QR Codes Could Minimize Medical Errors Made by First Responders

QR Code Name Tag

Image by CUhomepage used under a Creative Commons License

A QR code could save your life! QR codes have seen a wide array of application but most of them have been commercial- inducing buyers to check out a website, a new app, offers, and discounts, watch videos, find out where your vegetables come from and so on. But they’ve never had a life altering impact until now.

First responders in various cities are teaming up with residents to develop a database that uses QR codes to hold information that may be needed by first responders to treat a patient in an emergency. How does that work? An onsite paramedic can scan a QR code and retrieves information such as medical history, allergies, prescribed drugs a patient is currently taking etc.

What a QR code scan will do here is provide quick and accurate information about a patient and “reduce the risk of medical errors by avoiding medication or treatment that could conflict with medication the patient is taking, preexisting conditions or allergies.” [Source: medicitynews.com]

Drug mistakes are the most common recorded errors in the healthcare industry. Medication errors affect more than 1.5 million people in US each year with translates to $3.5 billion spent on related treatments. QR codes could minimize the chances of these errors by offering accurate information to first responders who can easily read this information by using a barcode scanner on their Smartphones. The information would also provide accountability when a treatment does not go the way it was planned.

Applications such as Lifesquare and Code Amber Alertag exist in the healthcare industry and provide paramedics with vital information when they are encountered with an unresponsive patient. Lifesquare uses QR code stickers and an iPhone app that provide emergency workers with health data. Code Amber Alertag provides patients with a discreet ID tag that fits on a keychain. The code on the ID tag or the Alertag can be used by first responders to access vital patient information. The person using the ID tag can upload his/her medical and contact information among other details by creating an alertag account. Others in the league of QR code assisted medical aid include ER-MedStat™  that provides its members with a reflective shield to place on the bumper or rear windshield of their vehicle. Members also receive a wallet card and a keytag containing a QR code that holds their medical information.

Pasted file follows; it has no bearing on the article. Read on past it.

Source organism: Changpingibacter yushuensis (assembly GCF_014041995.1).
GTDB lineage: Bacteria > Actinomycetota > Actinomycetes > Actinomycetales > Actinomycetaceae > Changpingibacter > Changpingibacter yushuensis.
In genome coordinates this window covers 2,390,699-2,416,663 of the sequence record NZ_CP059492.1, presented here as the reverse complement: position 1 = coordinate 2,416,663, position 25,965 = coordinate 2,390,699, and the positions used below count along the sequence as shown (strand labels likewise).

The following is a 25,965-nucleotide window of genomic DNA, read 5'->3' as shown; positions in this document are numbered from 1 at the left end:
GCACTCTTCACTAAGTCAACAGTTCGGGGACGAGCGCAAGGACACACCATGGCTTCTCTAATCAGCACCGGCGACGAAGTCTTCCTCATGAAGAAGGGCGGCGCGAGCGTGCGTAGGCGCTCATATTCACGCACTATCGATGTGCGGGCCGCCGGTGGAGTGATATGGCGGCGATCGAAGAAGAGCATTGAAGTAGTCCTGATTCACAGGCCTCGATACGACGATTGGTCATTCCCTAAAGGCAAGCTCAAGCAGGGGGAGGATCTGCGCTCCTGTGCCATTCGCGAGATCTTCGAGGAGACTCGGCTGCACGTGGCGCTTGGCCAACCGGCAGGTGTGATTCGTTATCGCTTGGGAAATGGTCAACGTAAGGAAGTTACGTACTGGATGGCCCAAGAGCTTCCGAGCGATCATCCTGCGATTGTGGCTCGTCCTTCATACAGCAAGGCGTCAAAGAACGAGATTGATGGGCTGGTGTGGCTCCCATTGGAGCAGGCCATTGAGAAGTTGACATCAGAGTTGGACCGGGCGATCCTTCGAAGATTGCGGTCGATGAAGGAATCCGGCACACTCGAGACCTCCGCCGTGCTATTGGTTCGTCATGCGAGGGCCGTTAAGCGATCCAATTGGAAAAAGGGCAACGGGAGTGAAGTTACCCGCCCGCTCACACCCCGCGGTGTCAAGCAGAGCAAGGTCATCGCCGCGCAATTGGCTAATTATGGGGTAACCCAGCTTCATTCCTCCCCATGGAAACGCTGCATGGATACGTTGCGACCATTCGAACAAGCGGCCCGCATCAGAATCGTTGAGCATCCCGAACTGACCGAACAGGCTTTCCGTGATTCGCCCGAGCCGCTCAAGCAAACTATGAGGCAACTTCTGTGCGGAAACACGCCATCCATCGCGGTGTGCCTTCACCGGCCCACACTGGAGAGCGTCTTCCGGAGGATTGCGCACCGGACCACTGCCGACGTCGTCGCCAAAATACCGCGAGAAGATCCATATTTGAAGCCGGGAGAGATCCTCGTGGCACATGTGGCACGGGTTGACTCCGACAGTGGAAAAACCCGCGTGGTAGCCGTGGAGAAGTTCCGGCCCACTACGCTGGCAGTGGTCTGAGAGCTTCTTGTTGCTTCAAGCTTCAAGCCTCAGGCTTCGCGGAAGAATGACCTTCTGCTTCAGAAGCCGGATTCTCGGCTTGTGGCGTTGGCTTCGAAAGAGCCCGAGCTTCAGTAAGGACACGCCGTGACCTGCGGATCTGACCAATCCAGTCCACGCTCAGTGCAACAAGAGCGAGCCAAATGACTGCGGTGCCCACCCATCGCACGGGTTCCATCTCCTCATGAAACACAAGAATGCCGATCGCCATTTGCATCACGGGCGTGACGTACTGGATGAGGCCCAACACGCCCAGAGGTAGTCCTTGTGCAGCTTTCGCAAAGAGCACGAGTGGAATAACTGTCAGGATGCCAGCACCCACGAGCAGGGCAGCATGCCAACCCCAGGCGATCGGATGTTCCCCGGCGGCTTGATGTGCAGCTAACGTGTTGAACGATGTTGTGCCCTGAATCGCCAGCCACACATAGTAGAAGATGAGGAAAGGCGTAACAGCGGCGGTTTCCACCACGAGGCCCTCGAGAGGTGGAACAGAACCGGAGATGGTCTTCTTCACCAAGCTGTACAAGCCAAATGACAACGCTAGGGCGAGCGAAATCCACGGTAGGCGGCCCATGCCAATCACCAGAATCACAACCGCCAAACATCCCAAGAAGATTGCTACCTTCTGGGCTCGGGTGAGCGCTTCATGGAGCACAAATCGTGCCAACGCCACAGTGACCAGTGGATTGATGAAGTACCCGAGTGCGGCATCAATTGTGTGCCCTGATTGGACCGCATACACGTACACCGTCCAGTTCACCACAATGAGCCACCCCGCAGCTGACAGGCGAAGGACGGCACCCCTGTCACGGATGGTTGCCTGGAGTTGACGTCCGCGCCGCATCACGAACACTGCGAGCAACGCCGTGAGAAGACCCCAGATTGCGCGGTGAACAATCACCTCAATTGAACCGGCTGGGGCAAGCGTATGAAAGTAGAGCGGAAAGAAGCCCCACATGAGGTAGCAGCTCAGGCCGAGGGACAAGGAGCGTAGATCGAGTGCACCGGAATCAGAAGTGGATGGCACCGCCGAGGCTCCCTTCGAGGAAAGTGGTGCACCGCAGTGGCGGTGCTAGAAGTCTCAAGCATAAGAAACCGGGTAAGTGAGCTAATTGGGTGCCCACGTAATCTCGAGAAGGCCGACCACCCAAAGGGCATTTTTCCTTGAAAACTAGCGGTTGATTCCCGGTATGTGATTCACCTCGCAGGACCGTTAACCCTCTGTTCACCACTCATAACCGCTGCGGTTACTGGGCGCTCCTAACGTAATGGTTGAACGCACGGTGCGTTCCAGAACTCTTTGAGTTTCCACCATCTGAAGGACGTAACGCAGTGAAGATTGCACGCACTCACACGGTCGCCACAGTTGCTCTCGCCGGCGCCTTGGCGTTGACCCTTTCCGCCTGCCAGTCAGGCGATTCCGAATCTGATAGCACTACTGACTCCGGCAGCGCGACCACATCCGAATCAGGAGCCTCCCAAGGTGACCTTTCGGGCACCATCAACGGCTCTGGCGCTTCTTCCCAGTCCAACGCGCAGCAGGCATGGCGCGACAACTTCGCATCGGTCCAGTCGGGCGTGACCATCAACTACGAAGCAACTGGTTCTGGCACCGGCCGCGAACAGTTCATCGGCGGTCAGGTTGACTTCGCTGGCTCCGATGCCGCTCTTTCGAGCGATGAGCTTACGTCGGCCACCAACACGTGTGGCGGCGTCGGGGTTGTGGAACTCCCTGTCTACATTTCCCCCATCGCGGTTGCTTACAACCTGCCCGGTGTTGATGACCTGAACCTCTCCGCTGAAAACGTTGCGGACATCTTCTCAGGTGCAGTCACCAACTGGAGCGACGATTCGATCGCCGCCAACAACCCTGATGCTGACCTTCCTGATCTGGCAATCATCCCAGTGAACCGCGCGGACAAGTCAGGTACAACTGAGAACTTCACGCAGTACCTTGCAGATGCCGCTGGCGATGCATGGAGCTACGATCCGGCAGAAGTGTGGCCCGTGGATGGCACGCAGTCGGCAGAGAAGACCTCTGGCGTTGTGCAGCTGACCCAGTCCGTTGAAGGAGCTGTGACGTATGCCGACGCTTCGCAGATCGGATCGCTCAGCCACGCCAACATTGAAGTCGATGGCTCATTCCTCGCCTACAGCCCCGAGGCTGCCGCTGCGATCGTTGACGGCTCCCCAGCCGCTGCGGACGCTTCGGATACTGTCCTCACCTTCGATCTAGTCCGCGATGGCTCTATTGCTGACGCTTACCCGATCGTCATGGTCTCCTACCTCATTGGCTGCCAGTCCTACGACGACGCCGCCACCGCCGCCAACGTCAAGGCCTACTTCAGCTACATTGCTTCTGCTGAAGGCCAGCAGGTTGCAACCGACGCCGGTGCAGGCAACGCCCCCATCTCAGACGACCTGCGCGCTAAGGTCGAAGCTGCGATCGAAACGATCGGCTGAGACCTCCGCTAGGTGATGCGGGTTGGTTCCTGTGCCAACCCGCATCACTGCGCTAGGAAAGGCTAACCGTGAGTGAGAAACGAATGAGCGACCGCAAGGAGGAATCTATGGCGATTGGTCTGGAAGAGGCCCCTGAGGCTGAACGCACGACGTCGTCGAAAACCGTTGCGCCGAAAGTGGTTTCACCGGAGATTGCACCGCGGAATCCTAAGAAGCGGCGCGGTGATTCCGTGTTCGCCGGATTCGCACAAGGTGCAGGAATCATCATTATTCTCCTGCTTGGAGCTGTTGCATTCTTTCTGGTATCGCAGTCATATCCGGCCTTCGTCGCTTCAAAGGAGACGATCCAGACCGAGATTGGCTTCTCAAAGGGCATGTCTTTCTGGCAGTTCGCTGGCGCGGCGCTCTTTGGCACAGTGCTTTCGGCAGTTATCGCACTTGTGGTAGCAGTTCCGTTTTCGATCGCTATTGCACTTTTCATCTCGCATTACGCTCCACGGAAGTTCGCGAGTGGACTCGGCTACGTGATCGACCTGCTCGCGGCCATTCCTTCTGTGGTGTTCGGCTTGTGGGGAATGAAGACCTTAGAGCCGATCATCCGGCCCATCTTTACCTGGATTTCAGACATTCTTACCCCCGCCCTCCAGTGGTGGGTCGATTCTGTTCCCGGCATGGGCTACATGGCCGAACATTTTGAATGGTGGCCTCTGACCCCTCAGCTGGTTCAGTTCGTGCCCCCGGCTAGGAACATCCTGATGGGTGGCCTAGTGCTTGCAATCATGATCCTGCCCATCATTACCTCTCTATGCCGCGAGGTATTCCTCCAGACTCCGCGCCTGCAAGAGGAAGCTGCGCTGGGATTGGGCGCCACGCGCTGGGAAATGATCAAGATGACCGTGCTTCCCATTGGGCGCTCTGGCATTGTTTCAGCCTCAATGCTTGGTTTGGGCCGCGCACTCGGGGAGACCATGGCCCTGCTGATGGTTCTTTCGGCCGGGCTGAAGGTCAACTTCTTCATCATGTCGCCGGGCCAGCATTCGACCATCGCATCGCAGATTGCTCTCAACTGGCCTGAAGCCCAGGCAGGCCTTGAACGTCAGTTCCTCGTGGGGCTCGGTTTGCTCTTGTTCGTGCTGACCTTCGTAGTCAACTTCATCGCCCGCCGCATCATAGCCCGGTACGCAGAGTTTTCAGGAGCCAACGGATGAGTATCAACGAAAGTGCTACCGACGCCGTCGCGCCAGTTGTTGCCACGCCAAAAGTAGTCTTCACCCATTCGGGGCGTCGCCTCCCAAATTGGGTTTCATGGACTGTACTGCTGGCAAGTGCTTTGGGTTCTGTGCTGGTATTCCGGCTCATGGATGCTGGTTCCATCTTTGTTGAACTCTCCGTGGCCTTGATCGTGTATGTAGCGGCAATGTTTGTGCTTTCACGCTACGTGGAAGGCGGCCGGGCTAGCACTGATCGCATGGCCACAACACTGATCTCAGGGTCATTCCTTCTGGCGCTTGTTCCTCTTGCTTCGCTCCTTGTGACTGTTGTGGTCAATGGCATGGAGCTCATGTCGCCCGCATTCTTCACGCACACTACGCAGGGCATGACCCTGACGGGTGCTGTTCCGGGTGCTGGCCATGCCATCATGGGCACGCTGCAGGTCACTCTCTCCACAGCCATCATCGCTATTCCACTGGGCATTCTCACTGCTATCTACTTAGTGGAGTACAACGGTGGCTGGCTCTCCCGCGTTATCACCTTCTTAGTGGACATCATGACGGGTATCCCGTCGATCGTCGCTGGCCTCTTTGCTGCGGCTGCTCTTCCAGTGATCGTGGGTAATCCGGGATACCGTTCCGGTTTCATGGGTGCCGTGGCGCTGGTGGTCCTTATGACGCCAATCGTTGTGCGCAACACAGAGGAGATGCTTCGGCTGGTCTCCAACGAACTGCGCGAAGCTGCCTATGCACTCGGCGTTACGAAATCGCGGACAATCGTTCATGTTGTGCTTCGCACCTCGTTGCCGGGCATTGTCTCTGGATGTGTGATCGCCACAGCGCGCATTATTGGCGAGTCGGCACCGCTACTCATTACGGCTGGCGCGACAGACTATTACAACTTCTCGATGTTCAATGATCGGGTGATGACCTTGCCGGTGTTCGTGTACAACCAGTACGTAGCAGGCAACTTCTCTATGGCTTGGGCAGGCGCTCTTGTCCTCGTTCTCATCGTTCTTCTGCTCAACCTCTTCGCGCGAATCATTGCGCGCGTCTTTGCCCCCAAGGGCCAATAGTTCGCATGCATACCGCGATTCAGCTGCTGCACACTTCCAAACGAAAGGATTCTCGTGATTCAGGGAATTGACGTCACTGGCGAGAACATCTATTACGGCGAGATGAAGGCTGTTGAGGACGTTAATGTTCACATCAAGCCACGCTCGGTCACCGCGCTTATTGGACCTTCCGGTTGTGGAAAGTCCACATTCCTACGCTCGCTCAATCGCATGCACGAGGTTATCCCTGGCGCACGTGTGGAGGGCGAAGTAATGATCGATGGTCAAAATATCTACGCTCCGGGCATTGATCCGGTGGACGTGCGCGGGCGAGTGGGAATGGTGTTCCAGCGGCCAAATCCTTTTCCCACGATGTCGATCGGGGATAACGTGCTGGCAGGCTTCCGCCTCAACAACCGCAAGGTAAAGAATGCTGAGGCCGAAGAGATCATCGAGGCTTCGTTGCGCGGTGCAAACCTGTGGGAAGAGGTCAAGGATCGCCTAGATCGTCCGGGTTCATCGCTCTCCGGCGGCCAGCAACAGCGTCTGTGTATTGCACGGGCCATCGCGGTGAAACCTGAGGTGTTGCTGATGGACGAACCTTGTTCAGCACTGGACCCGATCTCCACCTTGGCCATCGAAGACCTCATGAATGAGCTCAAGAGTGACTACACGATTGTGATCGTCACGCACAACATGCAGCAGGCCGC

Privacy Issues with QR Codes

QR code scan by first responders

Image courtesy: University of Notre Dame

Anyone with a Smartphone can scan a QR code. This is the most obvious risk patients using any QR code aided medical aid will face. In a paper published by University of Notre Dame, Indiana USA, such risks are discussed and useful insights are offered on how unwanted exposure of critical medical information can be avoided. Highlights of the report include-

1. Creating a QR code that is visible on the home screen/wallpaper and can be scanned without unlocking the phone;

2. Using an iOS app called QRCScan that adjusts the amount of information visible to someone scanning a QR code;

3. Authentication of emergency responders and in what conditions can they access the detailed medical information;

4. The time-frame, the information is visible on the phone after which it is automatically deleted from the temporary memory; and

5. Encoding information during a medical emergency that is not human readable when the phone is casually held by somebody.

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